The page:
Between the parades through Downtown Los Angeles, the three Finals MVP trophies and the booming question of “Can youuuu dig it?!” to thousands of celebrating Lakers fans, it’s possible to forget the turbulent times that Shaquille O’Neal and the purple and gold faced during their three-peat era.
But for Brian Shaw — the former backup guard and current Associate Coach of the Lakers — the rougher patches revealed why those teams were so successful.
These instances include a regular season tilt against San Antonio, when Devean George made a costly end-of-game mistake that caused O’Neal to angrily confront the young small forward in the locker room after.
But Shaw wasn’t afraid to stand up to one of the most bruising players in league history.
“(O’Neal) was guarding Malik Rose in that game,” Shaw said. “And I said, ‘Devean is a young player. What are you getting on his case for? Because he made one mistake? Malik Rose had like 10 offensive rebounds, so maybe if you used some of that energy that you’re using on Devean to box out Malik Rose, maybe we would have won the game because of that.’”
From there, the 7-foot-1, 325-pound O’Neal let go of George and “charged” at Shaw.
“We got into what wasn’t much of a wrestling match,” Shaw said, laughing. “He twisted me up kind of like a pretzel.”
At 6-foot-6 and 190 pounds, Shaw might have been little more than a stick figure to O’Neal, but that didn’t stop him from speaking his mind and physically challenging him several times.
A self-described “no man,” Shaw served as an antidote for one of the world’s most popular figures, who found himself often surrounded by “yes men” who never uttered a negative word to him.
For that, O’Neal and Shaw’s relationship was all the stronger. After a few days of stewing over the George incident, O’Neal accepted fault and apologized to Shaw, whom he later named the teammate that he respected most in his career, which will be celebrated on Friday when he is inducted into the Naismith Memorial Basketball Hall of Fame.
It makes sense considering that Shaw is one of O’Neal’s oldest teammates, as the “Shaw-Shaq Redemption” first hooked up in Orlando from 1994-96.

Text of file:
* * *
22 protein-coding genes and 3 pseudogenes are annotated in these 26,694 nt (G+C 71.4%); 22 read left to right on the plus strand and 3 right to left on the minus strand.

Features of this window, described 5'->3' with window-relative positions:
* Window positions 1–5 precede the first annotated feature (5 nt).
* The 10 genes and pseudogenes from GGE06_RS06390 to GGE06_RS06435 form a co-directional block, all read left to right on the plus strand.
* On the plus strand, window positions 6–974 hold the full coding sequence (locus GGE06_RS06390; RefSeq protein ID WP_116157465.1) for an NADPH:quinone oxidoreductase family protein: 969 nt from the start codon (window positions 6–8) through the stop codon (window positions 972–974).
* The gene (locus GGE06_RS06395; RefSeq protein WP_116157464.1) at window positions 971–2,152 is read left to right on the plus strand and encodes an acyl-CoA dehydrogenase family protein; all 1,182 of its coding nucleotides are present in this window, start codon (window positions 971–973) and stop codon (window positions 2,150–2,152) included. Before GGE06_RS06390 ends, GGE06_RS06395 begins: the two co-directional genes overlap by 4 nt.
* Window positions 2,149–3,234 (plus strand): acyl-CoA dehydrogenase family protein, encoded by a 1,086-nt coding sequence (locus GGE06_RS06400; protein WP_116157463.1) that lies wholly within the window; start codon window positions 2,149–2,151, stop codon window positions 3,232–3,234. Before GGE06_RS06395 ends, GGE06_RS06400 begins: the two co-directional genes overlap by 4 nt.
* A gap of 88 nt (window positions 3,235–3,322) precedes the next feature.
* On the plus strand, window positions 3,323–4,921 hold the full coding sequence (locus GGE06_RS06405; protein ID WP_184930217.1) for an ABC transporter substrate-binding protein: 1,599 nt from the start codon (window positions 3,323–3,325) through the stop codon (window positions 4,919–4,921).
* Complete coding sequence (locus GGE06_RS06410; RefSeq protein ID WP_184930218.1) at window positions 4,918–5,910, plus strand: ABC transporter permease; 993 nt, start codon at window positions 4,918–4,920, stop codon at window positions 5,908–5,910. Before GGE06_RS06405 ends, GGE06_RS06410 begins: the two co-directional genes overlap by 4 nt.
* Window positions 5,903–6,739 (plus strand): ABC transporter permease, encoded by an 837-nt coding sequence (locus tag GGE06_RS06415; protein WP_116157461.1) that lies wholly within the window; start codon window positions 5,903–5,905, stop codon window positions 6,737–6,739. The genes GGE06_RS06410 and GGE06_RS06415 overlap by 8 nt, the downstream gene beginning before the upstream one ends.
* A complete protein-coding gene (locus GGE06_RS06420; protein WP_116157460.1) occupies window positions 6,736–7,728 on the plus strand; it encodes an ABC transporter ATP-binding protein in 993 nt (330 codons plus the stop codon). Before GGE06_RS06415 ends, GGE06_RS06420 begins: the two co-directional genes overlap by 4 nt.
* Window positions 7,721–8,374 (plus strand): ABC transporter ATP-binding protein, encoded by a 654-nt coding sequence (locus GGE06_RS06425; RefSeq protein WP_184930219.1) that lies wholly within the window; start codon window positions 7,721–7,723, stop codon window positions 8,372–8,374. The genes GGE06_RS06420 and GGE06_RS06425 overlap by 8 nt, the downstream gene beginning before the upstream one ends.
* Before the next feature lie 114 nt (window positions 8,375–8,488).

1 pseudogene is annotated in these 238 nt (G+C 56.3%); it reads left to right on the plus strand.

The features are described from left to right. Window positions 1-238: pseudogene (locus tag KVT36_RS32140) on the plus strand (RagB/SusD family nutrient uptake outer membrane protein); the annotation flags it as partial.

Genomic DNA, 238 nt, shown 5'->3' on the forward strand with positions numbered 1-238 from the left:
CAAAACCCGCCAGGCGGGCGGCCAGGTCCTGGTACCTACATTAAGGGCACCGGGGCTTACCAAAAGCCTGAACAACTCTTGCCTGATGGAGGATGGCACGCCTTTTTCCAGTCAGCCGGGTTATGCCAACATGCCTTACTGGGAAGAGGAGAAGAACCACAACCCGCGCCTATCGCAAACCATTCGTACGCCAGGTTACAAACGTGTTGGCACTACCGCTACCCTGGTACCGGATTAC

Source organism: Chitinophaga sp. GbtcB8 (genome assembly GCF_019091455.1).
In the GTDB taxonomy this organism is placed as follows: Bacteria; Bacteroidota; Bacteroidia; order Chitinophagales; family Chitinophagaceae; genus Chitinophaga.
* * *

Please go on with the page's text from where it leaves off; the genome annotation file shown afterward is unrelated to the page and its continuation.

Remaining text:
Shaw said that the connection was there from the very first day, as one only needed to make eye contact to know what the other was planning to do.
They later played together on the Lakers from 1999-2003, and Shaw — who shot 29.6 percent from 3-point range prior to L.A. and 32.6 percent after — claims that spike is a direct result from not wanting to fail the Big Fella.
“Obviously you have to double-team and triple-team him, so I think he helped me become a better shooter, especially later in my career,” Shaw said. “A lot of the time my man was going down to double him, so I didn’t want to let him down.”
Shaw considers himself a “student of the game,” and marvels at the effects that O’Neal had on the league, saying he “got a lot of big men jobs,” because teams would have to stack their rosters with centers in order to have enough to use their fouls and energy to guard the behemoth.
Shaw puts his old teammate up there with the likes of George Mikan, Bill Russell, Wilt Chamberlain, Kareem Abdul-Jabbar and other great bigs throughout history, claiming that he would rein supreme in any era of hoops — including this one.
“I think that he’s arguably the most dominant player ever when you put together his size and his ability and what he was able to do,” Shaw said. “The game now is a perimeter game. … If he was playing in today’s game, the Golden State Warriors and teams like that that get away with playing small ball, they wouldn’t be able to do that if there were any Shaqs out there.
“There were teams that were trying to do that back then — Sacramento, Phoenix — those teams always got 58-60 wins, they ran up and down, they shot a lot of 3’s, but we had the one thing that nobody else had.”
And that was a man who left the NBA with 15 All-Star selections, four championships, the 2000 MVP award and the seventh-most points of all-time.
But for all of his success between the buzzers, Shaw remembers O’Neal most for the “big kid” that he was outside of them.
“(He showed) his philanthropy off the court and that you can still do your job and follow your loves and passions in the things that he did off the court,” Shaw said. “He got criticized, scrutinized for rapping and acting and doing all that, but he was a kid — those are things that he always wanted to do, so he went after them.”
According to Shaw — who had been doing television work with O’Neal for TNT and NBA TV prior to joining Luke Walton’s coaching staff — the Big Aristotle is just as generous with his time, money and humor as ever.
He certainly was back in 2000, when he signed a contract extension with the Lakers and decided to thank the people around him in a shiny way, buying a Rolex watch for every player, coach and member of the training staff.
“He was like, ‘I can’t do what I do unless you guys give me the ball and take care of me and do all of those things,’” Shaw said.
And with that enormous talent for giving, O’Neal even accidentally showed up his teammates sometimes.
Shaw jokes that his children were “ruined” by the birthday parties that O’Neal threw for his own kids. Shaq’s best Gatsby impression featured the likes of Build-A-Bear, In-N-Out and Dippin’ Dots, which he would pay to come to his gigantic house just for the party.
“All the kids who came would leave with a bag of stuff like it was their birthday,” Shaw laughed. “My kids were looking at me (on their birthdays) like, ‘This is it?’ after they had been to one of his parties.”
Indeed, the Diesel set a high standard both on and off the floor.
As the centers that attempted to follow in the soon-to-be Hall of Famer’s wake can attest to: It isn’t easy filling those size-22 sneakers.